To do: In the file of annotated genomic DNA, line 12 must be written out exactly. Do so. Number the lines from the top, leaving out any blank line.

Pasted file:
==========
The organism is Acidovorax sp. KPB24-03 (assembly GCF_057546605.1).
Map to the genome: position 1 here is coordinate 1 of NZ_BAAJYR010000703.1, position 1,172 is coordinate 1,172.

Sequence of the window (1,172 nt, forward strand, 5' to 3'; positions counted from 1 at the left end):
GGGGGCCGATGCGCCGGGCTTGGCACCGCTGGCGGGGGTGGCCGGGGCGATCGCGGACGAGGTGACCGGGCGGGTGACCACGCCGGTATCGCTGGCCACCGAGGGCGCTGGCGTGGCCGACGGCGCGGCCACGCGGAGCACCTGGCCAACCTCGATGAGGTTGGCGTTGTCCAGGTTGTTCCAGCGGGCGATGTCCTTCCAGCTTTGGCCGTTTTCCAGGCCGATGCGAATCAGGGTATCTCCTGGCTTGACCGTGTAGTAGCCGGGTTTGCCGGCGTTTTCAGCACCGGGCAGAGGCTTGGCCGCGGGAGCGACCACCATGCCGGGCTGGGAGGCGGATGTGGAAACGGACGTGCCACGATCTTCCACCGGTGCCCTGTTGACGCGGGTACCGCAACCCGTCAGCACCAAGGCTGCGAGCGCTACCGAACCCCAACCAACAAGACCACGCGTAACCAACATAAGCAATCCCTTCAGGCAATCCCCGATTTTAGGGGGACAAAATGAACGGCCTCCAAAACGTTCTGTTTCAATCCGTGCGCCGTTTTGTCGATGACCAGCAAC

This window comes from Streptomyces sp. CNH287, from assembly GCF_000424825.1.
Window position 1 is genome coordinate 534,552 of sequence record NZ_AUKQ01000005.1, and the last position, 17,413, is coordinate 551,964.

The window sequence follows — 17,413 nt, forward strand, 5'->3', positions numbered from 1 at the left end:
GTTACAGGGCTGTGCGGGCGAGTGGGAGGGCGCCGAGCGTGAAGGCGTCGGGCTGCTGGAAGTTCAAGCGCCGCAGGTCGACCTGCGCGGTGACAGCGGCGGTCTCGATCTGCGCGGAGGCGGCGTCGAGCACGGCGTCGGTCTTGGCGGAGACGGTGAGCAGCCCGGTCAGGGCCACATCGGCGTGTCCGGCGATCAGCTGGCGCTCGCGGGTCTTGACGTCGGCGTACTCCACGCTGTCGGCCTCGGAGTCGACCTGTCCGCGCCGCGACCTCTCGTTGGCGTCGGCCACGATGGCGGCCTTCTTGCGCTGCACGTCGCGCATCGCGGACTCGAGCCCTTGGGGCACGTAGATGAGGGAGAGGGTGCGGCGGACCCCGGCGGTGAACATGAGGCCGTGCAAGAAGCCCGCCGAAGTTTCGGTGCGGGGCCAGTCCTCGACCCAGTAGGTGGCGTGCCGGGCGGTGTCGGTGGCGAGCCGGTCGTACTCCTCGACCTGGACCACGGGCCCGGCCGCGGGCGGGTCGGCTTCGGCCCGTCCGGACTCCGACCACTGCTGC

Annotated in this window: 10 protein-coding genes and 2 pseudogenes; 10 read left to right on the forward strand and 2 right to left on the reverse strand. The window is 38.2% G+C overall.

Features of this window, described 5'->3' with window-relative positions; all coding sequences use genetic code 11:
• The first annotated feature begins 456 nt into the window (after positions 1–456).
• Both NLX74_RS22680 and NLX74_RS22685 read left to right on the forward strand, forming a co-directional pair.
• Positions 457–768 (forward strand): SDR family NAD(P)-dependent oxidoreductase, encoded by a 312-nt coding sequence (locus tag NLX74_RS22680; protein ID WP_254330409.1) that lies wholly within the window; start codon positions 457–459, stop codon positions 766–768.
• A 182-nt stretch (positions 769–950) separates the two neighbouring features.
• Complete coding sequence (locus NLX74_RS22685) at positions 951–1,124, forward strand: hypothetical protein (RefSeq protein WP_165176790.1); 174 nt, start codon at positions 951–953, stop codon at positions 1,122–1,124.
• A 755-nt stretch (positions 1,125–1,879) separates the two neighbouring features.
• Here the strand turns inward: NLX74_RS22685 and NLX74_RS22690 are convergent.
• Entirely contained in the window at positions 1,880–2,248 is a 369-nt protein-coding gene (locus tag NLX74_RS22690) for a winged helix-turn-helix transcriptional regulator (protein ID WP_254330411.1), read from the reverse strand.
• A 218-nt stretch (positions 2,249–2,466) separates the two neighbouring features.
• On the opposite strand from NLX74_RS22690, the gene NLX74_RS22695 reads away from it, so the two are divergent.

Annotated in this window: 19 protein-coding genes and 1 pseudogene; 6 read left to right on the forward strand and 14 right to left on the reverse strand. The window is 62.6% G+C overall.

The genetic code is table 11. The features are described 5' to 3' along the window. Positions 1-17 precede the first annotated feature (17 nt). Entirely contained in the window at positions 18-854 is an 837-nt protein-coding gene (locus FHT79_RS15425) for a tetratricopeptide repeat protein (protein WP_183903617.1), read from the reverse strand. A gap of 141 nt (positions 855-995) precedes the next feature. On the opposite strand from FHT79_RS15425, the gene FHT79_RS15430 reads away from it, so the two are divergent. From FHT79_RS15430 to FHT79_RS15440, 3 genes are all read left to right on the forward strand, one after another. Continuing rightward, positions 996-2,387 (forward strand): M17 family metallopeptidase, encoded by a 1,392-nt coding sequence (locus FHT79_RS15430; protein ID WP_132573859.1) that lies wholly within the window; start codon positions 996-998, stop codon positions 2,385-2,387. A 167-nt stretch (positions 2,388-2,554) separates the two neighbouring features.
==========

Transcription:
• Both NLX74_RS22680 and NLX74_RS22685 read left to right on the forward strand, forming a co-directional pair.